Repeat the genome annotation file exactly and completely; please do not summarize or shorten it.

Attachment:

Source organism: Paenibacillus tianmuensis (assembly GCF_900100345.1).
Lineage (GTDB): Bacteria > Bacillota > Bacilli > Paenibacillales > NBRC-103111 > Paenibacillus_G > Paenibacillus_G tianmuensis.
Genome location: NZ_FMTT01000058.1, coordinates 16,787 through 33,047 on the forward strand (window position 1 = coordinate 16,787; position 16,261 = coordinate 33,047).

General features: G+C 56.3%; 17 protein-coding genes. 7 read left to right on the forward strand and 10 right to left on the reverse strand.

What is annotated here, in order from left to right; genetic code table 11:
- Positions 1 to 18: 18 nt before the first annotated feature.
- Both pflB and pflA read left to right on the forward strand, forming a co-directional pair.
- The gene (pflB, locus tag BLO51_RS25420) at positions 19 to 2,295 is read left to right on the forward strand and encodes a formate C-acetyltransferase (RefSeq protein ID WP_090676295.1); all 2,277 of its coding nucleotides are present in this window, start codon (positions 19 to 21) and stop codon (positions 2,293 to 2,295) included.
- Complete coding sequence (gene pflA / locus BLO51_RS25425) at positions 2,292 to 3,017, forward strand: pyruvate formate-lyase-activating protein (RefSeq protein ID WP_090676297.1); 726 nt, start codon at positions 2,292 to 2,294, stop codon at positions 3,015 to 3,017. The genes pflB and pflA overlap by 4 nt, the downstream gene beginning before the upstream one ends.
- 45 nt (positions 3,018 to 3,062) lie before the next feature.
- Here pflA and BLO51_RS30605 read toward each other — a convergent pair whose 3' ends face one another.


Source organism: Paenibacillus tianmuensis (assembly GCF_900100345.1).
Lineage (GTDB): Bacteria > Bacillota > Bacilli > Paenibacillales > NBRC-103111 > Paenibacillus_G > Paenibacillus_G tianmuensis.
Genome location: NZ_FMTT01000058.1, coordinates 16,787 through 33,047 on the forward strand (window position 1 = coordinate 16,787; position 16,261 = coordinate 33,047).

General features: G+C 56.3%; 17 protein-coding genes. 7 read left to right on the forward strand and 10 right to left on the reverse strand.

What is annotated here, in order from left to right; genetic code table 11:
- Positions 1 to 18: 18 nt before the first annotated feature.
- Both pflB and pflA read left to right on the forward strand, forming a co-directional pair.
- The gene (pflB, locus tag BLO51_RS25420) at positions 19 to 2,295 is read left to right on the forward strand and encodes a formate C-acetyltransferase (RefSeq protein ID WP_090676295.1); all 2,277 of its coding nucleotides are present in this window, start codon (positions 19 to 21) and stop codon (positions 2,293 to 2,295) included.
- Complete coding sequence (gene pflA / locus BLO51_RS25425) at positions 2,292 to 3,017, forward strand: pyruvate formate-lyase-activating protein (RefSeq protein ID WP_090676297.1); 726 nt, start codon at positions 2,292 to 2,294, stop codon at positions 3,015 to 3,017. The genes pflB and pflA overlap by 4 nt, the downstream gene beginning before the upstream one ends.
- 45 nt (positions 3,018 to 3,062) lie before the next feature.
- Here pflA and BLO51_RS30605 read toward each other — a convergent pair whose 3' ends face one another.